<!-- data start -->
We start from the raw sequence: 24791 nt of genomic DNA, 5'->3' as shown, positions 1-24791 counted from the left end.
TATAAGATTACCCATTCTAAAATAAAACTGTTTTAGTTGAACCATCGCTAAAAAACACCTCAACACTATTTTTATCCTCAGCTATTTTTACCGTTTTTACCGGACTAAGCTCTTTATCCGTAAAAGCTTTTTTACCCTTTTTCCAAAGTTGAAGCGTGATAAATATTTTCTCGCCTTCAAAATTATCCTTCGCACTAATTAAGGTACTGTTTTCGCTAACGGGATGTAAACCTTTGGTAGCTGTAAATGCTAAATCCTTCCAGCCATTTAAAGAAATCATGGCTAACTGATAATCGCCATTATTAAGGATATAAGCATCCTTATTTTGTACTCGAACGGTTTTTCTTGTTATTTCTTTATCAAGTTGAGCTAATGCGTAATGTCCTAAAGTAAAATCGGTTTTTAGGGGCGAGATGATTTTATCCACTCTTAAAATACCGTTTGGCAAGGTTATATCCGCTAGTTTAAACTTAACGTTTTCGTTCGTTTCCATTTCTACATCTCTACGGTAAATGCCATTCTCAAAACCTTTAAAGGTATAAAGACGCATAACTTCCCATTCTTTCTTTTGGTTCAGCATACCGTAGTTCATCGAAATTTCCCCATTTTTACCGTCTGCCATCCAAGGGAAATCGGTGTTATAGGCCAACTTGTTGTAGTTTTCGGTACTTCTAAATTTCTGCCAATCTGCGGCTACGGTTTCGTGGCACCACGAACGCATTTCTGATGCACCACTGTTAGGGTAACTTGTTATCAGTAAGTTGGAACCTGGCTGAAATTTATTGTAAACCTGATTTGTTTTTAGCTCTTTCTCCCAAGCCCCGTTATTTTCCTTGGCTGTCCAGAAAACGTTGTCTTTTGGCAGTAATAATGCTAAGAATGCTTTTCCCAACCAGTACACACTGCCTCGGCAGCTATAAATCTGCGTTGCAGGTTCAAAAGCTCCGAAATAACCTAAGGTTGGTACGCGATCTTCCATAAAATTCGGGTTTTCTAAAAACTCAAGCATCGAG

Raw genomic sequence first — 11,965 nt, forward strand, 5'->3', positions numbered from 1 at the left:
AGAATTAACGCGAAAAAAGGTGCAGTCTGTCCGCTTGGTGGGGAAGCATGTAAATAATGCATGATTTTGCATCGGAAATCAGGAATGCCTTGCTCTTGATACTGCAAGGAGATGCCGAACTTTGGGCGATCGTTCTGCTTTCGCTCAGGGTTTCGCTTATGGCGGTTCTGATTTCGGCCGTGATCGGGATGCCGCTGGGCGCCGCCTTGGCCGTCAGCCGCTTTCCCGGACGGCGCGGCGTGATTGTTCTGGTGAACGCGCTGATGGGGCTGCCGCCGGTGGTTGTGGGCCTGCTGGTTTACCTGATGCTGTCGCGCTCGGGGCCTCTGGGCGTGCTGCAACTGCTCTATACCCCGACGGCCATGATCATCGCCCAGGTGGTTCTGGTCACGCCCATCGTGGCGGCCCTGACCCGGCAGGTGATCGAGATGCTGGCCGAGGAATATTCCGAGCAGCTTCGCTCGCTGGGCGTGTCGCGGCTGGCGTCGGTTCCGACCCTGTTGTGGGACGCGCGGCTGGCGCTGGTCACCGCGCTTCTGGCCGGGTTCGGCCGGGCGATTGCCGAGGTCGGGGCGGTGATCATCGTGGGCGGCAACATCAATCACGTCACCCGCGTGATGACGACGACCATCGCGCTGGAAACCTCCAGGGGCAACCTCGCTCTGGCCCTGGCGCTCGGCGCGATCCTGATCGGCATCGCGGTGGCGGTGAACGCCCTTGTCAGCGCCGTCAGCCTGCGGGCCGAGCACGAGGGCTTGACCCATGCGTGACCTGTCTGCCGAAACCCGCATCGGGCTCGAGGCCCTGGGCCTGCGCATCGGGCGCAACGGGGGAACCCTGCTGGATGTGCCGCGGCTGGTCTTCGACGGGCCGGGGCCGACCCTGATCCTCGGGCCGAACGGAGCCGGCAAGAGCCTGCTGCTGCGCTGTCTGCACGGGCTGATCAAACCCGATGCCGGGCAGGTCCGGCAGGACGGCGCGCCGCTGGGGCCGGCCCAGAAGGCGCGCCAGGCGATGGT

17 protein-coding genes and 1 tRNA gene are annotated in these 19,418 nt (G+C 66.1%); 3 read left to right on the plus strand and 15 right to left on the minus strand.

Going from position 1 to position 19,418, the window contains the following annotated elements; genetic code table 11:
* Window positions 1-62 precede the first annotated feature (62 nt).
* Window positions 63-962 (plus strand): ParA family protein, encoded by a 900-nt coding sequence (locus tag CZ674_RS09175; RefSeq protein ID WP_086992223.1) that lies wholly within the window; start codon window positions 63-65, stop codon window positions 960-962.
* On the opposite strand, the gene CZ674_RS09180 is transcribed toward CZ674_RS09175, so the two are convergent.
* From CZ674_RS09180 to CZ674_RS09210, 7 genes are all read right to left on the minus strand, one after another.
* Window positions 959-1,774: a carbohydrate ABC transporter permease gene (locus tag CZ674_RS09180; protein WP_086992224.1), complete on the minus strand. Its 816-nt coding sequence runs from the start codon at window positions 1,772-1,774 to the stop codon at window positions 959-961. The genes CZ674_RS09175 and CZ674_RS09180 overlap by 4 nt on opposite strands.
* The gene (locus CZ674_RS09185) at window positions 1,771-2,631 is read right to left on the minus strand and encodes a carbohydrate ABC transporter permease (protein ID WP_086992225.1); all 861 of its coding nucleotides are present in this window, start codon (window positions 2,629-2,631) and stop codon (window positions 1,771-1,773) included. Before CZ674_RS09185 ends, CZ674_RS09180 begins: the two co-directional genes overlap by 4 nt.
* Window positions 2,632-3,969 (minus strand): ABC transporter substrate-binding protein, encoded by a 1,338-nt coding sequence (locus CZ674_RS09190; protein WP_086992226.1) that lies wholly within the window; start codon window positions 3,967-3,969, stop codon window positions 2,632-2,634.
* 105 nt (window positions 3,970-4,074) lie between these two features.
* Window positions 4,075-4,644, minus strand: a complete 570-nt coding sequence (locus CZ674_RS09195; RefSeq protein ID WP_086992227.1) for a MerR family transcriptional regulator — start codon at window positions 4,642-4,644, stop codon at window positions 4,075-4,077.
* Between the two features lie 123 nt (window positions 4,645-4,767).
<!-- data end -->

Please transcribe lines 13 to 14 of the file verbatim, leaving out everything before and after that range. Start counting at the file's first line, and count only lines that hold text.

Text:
* Window positions 2,632-3,969 (minus strand): ABC transporter substrate-binding protein, encoded by a 1,338-nt coding sequence (locus CZ674_RS09190; protein WP_086992226.1) that lies wholly within the window; start codon window positions 3,967-3,969, stop codon window positions 2,632-2,634.
* 105 nt (window positions 3,970-4,074) lie between these two features.